Sam Hinkie Steps Down As Sixers GM

8:01pm: The Sixers have confirmed Hinkie’s resignation via press release. “This evening, Sam Hinkie notified the organization that he has elected to step down as President of Basketball Operations and General Manager,” the team’s official statement relayed. “While we are disappointed in Sam’s decision, we would like to sincerely thank him for his contributions over the past three seasons. There is no question that Sam’s work has put us in a very strong position to take advantage of numerous opportunities for an exciting future.

7:47pm: In a full-length piece, Stein posted an excerpt from Hinkie’s resignation letter to team ownership. “There has been much criticism of our approach. There will be more. A competitive league like the NBA necessitates a zig while our competitors comfortably zag,” Hinkie wrote. “We often chose not to defend ourselves against much of the criticism, largely in an effort to stay true to the ideal of having the longest view in the room. Given all the changes to our organization, I no longer have the confidence that I can make good decisions on behalf of investors in the Sixers — you. So I should step down. And I have.” Stein’s sources also inform him that Bryan Colangelo’s hiring in Philadelphia is imminent.

7:40pm: Sixers team officials said that they are unaware of any resignation involving Hinkie, Wojnarowski relays (via Twitter).

7:37pm: In addition to Bryan Colangelo, Danny Ferry is the other candidate the Sixers were considering to work alongside Hinkie, Wojnarowski tweets.

7:12pm: Sixers GM Sam Hinkie has stepped down from his post with the team, Marc Stein of reports (Twitter link). It’s unclear at this time if this resignation was 100% voluntary and if Hinkie intends to remain with the organization in a different capacity going forward. Philadelphia is targeting Bryan Colangelo as a potential replacement for Hinkie, Adrian Wojnarowski of The Vertical relays (Twitter links). Team ownership had stated the intention to add another top basketball executive who would hold a similar title to Hinkie’s, which did not sit well with the GM, the Vertical scribe adds.

Hinkie had said back in March that he wasn’t worried about his job security, even though the Sixers were reportedly considering a move that would further reduce his role.  He’d lost much of his autonomy and influence in the wake of Jerry Colangelo being hired as chairman of basketball operations, so Hinkie’s departure doesn’t come as an absolute shock, though the timing certainly is odd given that the season has less than two weeks remaining.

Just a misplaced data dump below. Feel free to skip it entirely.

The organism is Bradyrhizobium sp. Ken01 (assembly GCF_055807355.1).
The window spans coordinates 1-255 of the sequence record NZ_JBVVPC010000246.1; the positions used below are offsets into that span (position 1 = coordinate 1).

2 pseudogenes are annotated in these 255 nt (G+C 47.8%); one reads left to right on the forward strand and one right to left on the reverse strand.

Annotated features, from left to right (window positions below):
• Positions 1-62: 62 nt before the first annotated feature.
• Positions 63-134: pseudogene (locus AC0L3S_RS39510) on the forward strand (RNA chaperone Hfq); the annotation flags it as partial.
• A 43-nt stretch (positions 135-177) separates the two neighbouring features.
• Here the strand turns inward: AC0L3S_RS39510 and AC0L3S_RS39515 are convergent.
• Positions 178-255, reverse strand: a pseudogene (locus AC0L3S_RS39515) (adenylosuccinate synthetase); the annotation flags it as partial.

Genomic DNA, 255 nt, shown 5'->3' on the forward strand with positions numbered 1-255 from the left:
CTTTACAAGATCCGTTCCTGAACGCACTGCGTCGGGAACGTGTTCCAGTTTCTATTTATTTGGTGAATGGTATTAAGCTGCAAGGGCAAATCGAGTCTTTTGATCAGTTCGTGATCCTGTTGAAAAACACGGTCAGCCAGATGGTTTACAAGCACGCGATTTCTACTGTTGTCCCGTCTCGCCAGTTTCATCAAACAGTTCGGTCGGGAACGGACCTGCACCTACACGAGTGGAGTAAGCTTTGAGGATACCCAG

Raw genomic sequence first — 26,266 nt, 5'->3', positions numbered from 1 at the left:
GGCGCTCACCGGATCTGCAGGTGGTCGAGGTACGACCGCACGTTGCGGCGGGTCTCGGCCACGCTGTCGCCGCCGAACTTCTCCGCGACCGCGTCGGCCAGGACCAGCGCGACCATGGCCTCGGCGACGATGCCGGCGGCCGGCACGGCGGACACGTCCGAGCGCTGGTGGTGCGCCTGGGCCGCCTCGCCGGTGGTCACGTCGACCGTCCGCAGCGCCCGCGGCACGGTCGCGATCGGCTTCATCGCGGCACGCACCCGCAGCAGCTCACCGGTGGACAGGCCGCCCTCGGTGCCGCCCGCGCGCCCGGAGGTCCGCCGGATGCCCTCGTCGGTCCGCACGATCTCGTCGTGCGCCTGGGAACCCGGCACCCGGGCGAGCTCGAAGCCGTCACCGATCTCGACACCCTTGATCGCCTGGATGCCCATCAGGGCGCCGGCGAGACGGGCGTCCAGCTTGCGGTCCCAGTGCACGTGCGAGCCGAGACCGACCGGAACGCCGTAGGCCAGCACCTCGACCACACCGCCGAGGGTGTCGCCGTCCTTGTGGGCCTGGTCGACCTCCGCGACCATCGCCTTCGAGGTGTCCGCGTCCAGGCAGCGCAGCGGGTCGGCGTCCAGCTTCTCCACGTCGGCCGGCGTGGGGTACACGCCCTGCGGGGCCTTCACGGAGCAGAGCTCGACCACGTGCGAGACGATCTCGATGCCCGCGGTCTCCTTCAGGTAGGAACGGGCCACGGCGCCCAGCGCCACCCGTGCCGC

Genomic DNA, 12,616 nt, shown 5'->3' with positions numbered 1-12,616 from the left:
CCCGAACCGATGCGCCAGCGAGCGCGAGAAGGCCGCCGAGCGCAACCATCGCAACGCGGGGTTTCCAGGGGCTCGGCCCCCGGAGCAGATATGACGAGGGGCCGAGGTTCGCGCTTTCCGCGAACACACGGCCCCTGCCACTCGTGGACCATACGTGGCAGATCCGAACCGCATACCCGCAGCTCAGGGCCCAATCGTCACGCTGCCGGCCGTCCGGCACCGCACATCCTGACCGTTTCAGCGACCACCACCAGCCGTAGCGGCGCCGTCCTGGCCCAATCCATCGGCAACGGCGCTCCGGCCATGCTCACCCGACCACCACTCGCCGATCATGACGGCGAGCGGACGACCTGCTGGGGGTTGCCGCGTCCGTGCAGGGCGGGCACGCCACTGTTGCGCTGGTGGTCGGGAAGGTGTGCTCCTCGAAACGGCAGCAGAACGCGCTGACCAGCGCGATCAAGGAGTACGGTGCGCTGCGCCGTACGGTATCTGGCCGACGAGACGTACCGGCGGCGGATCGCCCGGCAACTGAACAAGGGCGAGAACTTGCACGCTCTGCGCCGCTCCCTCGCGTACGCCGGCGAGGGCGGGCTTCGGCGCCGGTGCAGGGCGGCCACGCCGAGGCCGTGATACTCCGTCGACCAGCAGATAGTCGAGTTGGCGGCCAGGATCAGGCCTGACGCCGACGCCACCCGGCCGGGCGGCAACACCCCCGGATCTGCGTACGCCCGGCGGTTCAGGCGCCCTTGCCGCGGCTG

Hinkie became the Sixers’ GM in May of 2013 after a stint as the Rockets executive vice president. The executive’s rebuilding through bottoming-out plan has been met with much scrutiny and derision around the league and Philadelphia had an overall record of 47-195 during Hinkie’s reign.

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12 thoughts on “Sam Hinkie Steps Down As Sixers GM

      • basicmo

        As opposed to being mediocre the 10-15 before Hinkie. Being middle of the pack hoping to make playoffs and/or 8th seed and getting bounced.

  1. He just had an pretty interesting, occasionally awkward podcast appearance on the Lowe Post the other day.

  2. They bring in Bryan Colangelo and slowly start to decrease his role and responsibilities until he either becomes completely irrelevant in the process and stay or “resign”. Kind of like a sly way to fire a guy and not have to pay him out. Chip tried to do that to Howie, but then Chip can’t draft players.

  3. If this team turns into Jimmy Buttler, Ben Simmons/Brandon Ingram, Saric, and whomever is left over from trading for Butler (Noel/Okafor/Embiid) then the process was very well worth it.

  4. Z.....

    Wow. They strong armed him into this. After getting to this point, I dont get why they didn’t just let him see it through. At least give him 1 more year, with the assets they have heading into the offseason, to evaluate the potential core.

    • basicmo

      Like Derek bodner wrote in his article. The process isn’t hinkie it was ownership. Ownership caved to pressure of outside sources. The process wasn’t a failure ownership is.

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